Date: 7.21.02

The Politics of Steel


It was a carnival atmosphere on Rutland Road in Brooklyn, New York as people gathered at the old Boys & Girls High school stadium to hear both calypso and steel bands on a bright Sunday afternoon.  Arddin Herbert, 32, the arranger for the CASYM (Caribbean American Sports and cultural Youth Movement) Steel Orchestra is standing outside of the venue chatting with friends and well wishers.

Herbert’s countenance is that of a man who is confident and self assured.  It’s a look that comes with success.  The 65 member CASYM band has been a first place winner at the West Indian American Day Carnival Association’s (WIADCA)  Pan-O-Rama for the last two years.

As they head into their 14th Pan-O-Rama, the Verizon technician by day, and arranger by night is far from being over confident heading into this year’s competition.  “Nothing is ever given, we’re going to go in there and give it our best,” says Herbert.  “Nothing is a given not even life.”

This year there will again be  two separate Pan-O-Ramas that take place in NY, United States.  One contest is coordinated by WIADCA and the other by the United States Steel band Association  (USSA).   In 2001 steel orchestras conspicuously banded together to hold their own version of the event independent of the two camps.

When Herbert is questioned about the politics surrounding the annual Pan-O-Rama event he declined to comment on the matter directly.   Instead he insisted that solidarity is extremely key to the survival of black cultural expressions.   “At some point we as a people have to unite,” says Herbert.   “[The division] is doing more harm than good.”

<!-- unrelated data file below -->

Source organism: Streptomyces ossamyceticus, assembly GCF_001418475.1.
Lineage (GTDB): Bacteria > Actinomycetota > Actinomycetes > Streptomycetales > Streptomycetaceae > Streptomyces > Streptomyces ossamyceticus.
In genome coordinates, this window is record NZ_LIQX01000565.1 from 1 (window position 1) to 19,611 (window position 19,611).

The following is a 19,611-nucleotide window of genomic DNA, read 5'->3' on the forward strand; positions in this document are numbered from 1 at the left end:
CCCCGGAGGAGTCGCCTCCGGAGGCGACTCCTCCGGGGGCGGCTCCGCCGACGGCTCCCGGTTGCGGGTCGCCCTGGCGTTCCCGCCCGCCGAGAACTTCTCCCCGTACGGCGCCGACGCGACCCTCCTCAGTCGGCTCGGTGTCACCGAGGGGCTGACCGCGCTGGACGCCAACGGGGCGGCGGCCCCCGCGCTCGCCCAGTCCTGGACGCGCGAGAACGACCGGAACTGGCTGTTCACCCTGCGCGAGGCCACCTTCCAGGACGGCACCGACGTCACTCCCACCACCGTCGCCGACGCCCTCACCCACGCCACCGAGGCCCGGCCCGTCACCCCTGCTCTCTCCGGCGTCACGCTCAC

When Herbert is asked what it would take to combat the colonial mindset pervading black life he said that “old people are pretty much set in their ways so its up to the young people” to make a difference.   “Hopefully some conscious youth will come and pave the way…guided by the elders,” Herbert continued.  The CASYM band is made up of musicians from all over the Caribbean.

As patrons gather at the venue, Metro Steel Orchestra manager, Tony Joseph, 38, is setting up on field.  Joseph, a mechanical engineer, says that the Metros—consisting of 65 to 100 pan players—are looking forward to this year’s Pan-O-Rama after coming in second place to CASYM last year.  “We expect to win,” says Joseph.

Alcia Dixon, the 15-year-old captain of the group is very proud of the contributions she is making to the group to make that expectation a reality.  “I do all the behind the scenes work and help keep order of the band,” says the diminutive Dixon with a dead serious expression.  Given that this will be her fourth year with the band, the young pan general says that she isn’t at all nervous about performing at Pan-O-Rama.  Dixon is looking forward to pursuing a career in accounting.

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CASYM Steel Orchestra

Parking lot of Prospect Heights
  High School 
833 Classon Ave.
between President and Union Streets
Brooklyn, New York


Metro Steel Orchestra

1720 Nostrand Ave.
between Clarendon and Cortelyou
Brooklyn, New York

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Last modified: July 28, 2002